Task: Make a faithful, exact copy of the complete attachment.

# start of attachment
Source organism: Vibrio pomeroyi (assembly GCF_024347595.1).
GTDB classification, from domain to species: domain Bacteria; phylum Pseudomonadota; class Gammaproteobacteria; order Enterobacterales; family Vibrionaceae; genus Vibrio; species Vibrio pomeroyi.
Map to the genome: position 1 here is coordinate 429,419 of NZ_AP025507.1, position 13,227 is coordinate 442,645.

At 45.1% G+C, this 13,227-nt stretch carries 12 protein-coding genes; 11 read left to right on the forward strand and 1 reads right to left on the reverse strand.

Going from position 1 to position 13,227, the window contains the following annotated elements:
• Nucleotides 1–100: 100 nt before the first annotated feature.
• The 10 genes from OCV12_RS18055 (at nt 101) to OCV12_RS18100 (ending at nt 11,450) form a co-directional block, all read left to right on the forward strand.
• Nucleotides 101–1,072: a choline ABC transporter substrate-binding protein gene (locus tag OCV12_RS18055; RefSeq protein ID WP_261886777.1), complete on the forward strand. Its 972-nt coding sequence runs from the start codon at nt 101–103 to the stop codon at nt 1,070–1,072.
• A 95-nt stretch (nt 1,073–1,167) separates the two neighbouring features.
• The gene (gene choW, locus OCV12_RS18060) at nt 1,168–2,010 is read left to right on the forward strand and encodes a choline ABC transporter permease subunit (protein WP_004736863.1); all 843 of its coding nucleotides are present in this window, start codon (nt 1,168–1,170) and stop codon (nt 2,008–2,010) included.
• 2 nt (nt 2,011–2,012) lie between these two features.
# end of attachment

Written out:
Source organism: Vibrio pomeroyi (assembly GCF_024347595.1).
GTDB classification, from domain to species: domain Bacteria; phylum Pseudomonadota; class Gammaproteobacteria; order Enterobacterales; family Vibrionaceae; genus Vibrio; species Vibrio pomeroyi.
Map to the genome: position 1 here is coordinate 429,419 of NZ_AP025507.1, position 13,227 is coordinate 442,645.

At 45.1% G+C, this 13,227-nt stretch carries 12 protein-coding genes; 11 read left to right on the forward strand and 1 reads right to left on the reverse strand.

Going from position 1 to position 13,227, the window contains the following annotated elements:
• Nucleotides 1–100: 100 nt before the first annotated feature.
• The 10 genes from OCV12_RS18055 (at nt 101) to OCV12_RS18100 (ending at nt 11,450) form a co-directional block, all read left to right on the forward strand.
• Nucleotides 101–1,072: a choline ABC transporter substrate-binding protein gene (locus tag OCV12_RS18055; RefSeq protein ID WP_261886777.1), complete on the forward strand. Its 972-nt coding sequence runs from the start codon at nt 101–103 to the stop codon at nt 1,070–1,072.
• A 95-nt stretch (nt 1,073–1,167) separates the two neighbouring features.
• The gene (gene choW, locus OCV12_RS18060) at nt 1,168–2,010 is read left to right on the forward strand and encodes a choline ABC transporter permease subunit (protein WP_004736863.1); all 843 of its coding nucleotides are present in this window, start codon (nt 1,168–1,170) and stop codon (nt 2,008–2,010) included.
• 2 nt (nt 2,011–2,012) lie between these two features.